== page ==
5. Days to maturity is the average number of days it takes for a transplant to develop a tomato (fruit) when planted in the early summer. That is not the number of days since planting. This varies quite a lot with tomatoes from plants with a lower number of days which will provide an early season harvest, to mid-season, to those with larger numbers, resulting in a late season harvest in late summer. Plant early, mid, and late season tomatoes if you have the room and desire tomatoes throughout the growing season.

6. Sow seeds approximately a month before the normal final frost date (Mother’s Day in our area). Begin indoors, under lights. After the seedlings have a set of genuine leaves, move the plant to a bigger container and place it outdoors for a few hours each day. Gradually expose seedlings to more light and time outdoors in order for them to harden off before planting. Hardening off is the process of acclimatizing seedlings to higher light levels, cooler (than your home) temperatures, and breezes so they can withstand being outside.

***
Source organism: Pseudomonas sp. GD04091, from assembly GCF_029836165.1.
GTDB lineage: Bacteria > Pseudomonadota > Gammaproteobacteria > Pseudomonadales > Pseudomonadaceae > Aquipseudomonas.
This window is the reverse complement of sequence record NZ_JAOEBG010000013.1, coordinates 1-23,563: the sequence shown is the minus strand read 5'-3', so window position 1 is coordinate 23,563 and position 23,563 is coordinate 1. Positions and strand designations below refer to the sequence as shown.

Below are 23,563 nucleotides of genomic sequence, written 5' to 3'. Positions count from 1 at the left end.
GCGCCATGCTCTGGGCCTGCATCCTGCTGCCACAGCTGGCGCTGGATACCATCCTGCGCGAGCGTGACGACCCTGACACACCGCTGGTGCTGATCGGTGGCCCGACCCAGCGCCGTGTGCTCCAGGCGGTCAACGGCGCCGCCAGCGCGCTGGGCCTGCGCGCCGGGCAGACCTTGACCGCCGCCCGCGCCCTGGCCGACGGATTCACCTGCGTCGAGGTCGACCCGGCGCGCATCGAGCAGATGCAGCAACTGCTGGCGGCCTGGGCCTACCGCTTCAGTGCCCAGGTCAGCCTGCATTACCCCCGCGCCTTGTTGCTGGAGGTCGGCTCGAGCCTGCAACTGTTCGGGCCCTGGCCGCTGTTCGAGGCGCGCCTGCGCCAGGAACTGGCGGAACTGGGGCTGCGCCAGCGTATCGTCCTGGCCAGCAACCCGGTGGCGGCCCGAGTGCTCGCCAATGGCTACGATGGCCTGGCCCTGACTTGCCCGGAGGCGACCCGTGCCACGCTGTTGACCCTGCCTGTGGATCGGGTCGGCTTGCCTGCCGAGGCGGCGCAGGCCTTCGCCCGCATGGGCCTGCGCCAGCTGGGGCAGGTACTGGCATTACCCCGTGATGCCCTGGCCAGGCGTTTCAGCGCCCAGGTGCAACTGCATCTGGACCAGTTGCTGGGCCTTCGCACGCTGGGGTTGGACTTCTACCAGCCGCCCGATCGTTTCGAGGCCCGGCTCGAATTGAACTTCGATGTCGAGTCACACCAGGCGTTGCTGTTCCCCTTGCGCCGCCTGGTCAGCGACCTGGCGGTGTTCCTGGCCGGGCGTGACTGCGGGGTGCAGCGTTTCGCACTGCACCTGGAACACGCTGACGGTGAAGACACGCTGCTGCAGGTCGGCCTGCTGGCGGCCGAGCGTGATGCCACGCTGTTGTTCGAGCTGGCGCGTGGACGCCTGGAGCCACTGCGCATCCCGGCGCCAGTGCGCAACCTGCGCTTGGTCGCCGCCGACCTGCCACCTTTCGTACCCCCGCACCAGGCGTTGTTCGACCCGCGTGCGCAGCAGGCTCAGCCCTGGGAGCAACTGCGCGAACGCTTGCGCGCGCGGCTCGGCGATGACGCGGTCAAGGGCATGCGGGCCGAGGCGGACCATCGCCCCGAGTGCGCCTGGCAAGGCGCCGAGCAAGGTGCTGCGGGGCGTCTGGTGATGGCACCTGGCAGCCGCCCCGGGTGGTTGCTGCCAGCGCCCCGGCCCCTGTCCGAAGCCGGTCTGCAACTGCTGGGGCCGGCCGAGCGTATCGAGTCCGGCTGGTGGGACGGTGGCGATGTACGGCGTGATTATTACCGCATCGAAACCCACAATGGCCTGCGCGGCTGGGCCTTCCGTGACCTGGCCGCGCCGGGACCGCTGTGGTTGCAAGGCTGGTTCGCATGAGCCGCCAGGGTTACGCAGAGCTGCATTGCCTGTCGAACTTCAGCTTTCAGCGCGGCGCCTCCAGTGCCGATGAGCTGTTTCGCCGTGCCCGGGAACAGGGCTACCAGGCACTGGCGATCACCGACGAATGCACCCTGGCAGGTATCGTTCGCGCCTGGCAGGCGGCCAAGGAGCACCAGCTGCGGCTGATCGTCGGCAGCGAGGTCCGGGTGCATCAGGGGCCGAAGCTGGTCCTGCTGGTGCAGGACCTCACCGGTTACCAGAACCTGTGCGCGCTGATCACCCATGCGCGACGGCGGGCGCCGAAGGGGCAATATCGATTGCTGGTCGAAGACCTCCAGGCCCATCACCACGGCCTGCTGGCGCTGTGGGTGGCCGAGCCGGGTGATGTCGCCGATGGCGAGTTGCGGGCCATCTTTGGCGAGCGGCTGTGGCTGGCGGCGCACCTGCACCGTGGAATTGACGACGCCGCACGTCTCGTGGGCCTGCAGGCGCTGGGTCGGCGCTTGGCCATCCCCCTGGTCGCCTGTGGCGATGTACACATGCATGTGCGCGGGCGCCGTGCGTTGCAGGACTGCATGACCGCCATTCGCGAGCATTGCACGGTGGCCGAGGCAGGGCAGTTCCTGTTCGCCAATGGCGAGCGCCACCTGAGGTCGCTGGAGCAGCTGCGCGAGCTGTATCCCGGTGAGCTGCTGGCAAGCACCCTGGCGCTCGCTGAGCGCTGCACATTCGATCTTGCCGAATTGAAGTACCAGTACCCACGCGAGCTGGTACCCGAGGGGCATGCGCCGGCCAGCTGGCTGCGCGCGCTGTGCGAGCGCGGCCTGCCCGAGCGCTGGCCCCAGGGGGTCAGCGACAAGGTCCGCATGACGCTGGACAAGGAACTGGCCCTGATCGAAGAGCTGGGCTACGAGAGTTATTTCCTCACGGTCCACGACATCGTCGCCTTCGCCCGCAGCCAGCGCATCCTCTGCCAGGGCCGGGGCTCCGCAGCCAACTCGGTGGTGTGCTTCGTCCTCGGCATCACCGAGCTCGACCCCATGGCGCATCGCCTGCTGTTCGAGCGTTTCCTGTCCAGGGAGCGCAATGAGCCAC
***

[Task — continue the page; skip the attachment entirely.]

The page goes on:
7 Initially, the overnight temperatures may be too cool (in the forties and below) to leave these transplants outdoors, so bring the pots inside for the night.

8 . Seedlings and transplants in the spring may develop purple tinged leaves which means cool temperatures are preventing phosphorus absorption. They will grow out of this in the summer as it becomes warmer, so there is no need to do anything.

9 . Tomato plants need at least six hours of sun and like warm soil, which is why it is best to put the transplant in the ground after Mother’s Day. Planting them in chilly soil will make them unhappy.

10 Tomatoes like rich, well-composted soil over clay. You may need to modify your garden bed with compost in this region. A raised bed and a container will have warmer soil than the ground in the spring.